Mid-March, the world seemed to come to a dramatic halt. Planes stopped flying, borders closed, factories shut down, rush-hour traffic vanished.
“What if you thought of it / as the Jews consider the Sabbath?” Lynn Ungar asked in her poem Pandemic. “Cease from travel. Cease from buying and selling / just for now,” she suggested.
As humans have been forced into this time of extended Sabbath to avoid the spread of COVID-19, you might wonder whether the earth is getting a much-needed sabbath from us. Studies are already showing that pollution levels have dropped significantly during lockdown, especially in cities that typically have the worst air quality such as Delhi, London, Los Angeles, Mumbai, New York, Wuhan and Rome. By some estimates, lockdown has reduced traffic by 80 percent. Perhaps correspondingly, animal activity in urban areas seems to have increased world-wide. Water in Venice’s canals has become cleaner. The New York Times says 2020 is on track to see an eight percent decline in carbon emissions globally, the largest drop ever recorded.
Even city soundscapes are changing, which scientists have measured. A busy intersection usually clocks 90 decibels during rush hour but that’s decreased by 30 decibels during lockdown. This means city dwellers are hearing sounds that normally get muffled, like birdsong.
Unfortunately, however, a drop in emissions this year won’t make a dent in the long-term effort to manage the climate crisis. In fact, the loss of habitat and biodiversity is creating the very conditions for new viruses and diseases like COVID-19 to spill into human communities.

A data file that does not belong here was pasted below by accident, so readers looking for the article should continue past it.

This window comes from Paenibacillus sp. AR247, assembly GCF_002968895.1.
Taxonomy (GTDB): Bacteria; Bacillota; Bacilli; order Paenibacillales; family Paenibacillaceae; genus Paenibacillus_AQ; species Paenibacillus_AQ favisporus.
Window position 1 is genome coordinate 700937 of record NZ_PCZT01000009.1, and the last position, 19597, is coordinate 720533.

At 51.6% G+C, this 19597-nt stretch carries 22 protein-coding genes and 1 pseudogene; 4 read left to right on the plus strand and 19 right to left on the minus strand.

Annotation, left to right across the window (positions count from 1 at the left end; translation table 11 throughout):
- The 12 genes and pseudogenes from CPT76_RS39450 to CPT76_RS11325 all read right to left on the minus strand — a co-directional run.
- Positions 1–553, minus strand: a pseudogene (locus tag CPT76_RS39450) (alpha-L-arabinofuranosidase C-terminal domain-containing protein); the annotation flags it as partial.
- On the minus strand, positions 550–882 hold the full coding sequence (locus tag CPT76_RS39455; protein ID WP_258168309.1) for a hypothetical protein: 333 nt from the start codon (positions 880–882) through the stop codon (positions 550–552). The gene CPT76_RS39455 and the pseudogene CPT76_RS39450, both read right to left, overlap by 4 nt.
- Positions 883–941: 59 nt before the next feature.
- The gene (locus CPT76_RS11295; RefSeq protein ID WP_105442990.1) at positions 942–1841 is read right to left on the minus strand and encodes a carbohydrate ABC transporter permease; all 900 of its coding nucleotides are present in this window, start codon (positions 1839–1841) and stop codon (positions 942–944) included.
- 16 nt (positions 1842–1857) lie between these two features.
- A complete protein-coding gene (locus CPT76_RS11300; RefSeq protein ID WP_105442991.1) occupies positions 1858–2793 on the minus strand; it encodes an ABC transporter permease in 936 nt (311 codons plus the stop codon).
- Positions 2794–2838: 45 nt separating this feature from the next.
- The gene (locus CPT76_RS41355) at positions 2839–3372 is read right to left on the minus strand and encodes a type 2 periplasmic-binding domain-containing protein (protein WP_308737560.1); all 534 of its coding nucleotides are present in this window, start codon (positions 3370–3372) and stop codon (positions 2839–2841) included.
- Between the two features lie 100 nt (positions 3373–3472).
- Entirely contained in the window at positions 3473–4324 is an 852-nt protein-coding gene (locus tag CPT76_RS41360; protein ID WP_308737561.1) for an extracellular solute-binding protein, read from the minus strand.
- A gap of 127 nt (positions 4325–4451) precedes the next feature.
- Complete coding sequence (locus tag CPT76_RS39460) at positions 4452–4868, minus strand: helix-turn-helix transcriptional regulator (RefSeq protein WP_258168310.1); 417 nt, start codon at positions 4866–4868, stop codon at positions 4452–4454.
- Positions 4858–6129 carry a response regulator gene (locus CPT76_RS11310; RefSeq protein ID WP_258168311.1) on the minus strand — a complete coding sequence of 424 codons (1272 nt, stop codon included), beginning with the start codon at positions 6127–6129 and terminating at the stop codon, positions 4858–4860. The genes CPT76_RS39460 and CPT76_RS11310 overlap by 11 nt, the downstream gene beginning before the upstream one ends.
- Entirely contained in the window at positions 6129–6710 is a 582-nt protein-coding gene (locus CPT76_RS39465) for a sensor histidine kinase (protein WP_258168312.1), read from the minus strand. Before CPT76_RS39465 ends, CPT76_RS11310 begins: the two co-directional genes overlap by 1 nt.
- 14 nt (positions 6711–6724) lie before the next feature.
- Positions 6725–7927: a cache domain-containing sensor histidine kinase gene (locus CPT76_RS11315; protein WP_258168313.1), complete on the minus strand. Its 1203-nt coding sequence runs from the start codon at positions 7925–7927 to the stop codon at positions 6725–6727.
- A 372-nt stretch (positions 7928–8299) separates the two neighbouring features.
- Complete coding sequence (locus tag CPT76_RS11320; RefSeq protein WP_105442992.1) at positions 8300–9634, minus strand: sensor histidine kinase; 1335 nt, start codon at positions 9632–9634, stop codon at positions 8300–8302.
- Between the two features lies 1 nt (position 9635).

According to Kate Jones, Chair of Ecology and Biodiversity at University College London, rapid urbanization and population growth is bringing people into closer contact with animal species that we may never have been near before.
The resulting transmission of disease from wildlife to humans, she explains, is a “hidden cost” of human economic development. By reducing the natural barriers between host animals and ourselves, we are amplifying the conditions for the spread of diseases. Major landscape changes mean loss of habitat for animals, which means species are crowded together and also come into greater contact with humans.
Does this sound like a world we want to “get back” to?
A just transition
Business as usual is driving climate change. What would it look like if we emerged from this pandemic with a fierce new commitment to take care of each other instead of trying to maximize profit? What would it look like to fight for a world in which everyone can not only survive but thrive?
Citizens for Public Justice (CPJ) has made six recommendations for a just recovery from COVID-19 in Canada, emphasizing that the pandemic has “laid bare what we already knew about the precarity and inequity of our existing systems.” Accordingly, CPJ is calling on the government to put people’s health first; strengthen social safety nets; prioritize the needs of workers and communities; build resilience to prevent future crises; build equity across generations and borders; and uphold Indigenous Rights.